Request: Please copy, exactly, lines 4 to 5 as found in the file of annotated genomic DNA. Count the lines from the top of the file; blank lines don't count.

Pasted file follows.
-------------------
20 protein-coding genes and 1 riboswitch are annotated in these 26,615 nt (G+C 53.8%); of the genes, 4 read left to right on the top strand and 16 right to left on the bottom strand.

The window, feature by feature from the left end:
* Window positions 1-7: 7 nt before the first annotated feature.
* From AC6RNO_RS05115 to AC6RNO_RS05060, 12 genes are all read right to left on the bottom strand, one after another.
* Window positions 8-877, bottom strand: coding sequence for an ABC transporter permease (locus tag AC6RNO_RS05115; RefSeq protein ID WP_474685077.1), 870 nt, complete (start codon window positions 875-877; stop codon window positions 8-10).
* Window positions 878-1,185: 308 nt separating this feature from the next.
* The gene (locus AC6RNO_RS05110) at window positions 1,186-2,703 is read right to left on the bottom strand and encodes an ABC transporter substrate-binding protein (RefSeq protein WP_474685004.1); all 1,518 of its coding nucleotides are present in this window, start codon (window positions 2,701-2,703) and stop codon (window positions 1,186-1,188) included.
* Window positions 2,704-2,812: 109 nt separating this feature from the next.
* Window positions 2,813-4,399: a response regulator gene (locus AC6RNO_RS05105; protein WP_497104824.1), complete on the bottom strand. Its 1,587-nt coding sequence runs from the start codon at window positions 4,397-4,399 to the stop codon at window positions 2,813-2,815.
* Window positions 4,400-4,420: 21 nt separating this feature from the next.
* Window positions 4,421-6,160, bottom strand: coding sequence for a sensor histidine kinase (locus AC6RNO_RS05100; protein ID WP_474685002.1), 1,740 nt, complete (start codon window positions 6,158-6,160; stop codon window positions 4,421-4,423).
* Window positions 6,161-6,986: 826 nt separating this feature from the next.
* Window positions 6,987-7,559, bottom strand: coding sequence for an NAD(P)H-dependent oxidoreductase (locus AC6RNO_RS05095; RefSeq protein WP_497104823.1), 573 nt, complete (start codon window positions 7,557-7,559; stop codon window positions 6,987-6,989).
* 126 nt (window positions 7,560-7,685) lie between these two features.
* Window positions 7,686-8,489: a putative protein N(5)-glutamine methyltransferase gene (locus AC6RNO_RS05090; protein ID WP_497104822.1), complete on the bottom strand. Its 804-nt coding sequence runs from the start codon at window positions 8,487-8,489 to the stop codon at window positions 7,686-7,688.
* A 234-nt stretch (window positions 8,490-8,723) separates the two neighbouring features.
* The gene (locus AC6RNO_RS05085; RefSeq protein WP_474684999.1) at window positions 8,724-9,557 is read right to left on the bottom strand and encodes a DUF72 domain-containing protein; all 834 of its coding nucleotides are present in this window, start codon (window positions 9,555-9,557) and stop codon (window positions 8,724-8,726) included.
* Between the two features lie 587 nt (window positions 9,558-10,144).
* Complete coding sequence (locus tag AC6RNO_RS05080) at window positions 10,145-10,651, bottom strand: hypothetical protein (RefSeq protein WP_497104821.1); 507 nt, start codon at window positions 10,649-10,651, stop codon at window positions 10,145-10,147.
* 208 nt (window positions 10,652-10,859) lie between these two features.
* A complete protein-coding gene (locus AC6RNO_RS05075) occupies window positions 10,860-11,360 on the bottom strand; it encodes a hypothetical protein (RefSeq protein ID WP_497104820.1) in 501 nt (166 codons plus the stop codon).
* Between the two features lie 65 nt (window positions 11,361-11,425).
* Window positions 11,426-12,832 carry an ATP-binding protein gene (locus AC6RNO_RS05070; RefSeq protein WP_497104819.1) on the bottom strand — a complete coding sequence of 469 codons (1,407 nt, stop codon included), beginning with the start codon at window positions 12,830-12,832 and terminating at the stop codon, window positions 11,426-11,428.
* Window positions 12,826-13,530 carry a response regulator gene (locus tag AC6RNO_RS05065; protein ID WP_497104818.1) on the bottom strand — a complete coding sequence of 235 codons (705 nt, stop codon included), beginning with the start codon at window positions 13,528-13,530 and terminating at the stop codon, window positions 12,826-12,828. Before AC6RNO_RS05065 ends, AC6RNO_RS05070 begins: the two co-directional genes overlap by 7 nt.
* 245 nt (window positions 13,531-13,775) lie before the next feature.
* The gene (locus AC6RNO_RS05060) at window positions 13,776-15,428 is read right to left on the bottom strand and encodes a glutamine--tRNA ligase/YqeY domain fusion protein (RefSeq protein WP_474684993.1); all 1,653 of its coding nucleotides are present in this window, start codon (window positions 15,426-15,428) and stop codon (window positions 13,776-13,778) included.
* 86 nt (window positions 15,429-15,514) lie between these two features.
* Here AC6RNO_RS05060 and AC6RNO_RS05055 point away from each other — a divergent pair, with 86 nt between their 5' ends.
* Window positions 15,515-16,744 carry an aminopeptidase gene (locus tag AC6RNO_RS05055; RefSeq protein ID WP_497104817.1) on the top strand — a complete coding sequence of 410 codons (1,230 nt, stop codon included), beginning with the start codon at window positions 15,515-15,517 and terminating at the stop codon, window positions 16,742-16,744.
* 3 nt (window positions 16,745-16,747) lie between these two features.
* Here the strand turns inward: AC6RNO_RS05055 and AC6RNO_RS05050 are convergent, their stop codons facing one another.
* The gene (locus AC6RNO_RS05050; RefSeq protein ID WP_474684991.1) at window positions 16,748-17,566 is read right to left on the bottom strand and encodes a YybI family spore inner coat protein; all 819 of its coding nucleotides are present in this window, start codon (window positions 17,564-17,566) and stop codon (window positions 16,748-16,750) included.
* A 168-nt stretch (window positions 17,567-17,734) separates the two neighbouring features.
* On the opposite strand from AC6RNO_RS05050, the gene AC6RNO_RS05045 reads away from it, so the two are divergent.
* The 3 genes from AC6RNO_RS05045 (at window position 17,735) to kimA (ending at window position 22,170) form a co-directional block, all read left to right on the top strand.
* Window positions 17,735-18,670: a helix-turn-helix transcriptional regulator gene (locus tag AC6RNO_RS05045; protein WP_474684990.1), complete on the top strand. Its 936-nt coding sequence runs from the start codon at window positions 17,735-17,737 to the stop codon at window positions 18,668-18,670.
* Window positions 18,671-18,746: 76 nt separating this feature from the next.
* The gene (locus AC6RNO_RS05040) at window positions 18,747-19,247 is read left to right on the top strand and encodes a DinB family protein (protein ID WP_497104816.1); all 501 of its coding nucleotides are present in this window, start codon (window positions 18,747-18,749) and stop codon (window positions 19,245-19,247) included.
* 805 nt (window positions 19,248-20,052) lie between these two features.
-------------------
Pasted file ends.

* From AC6RNO_RS05115 to AC6RNO_RS05060, 12 genes are all read right to left on the bottom strand, one after another.
* Window positions 8-877, bottom strand: coding sequence for an ABC transporter permease (locus tag AC6RNO_RS05115; RefSeq protein ID WP_474685077.1), 870 nt, complete (start codon window positions 875-877; stop codon window positions 8-10).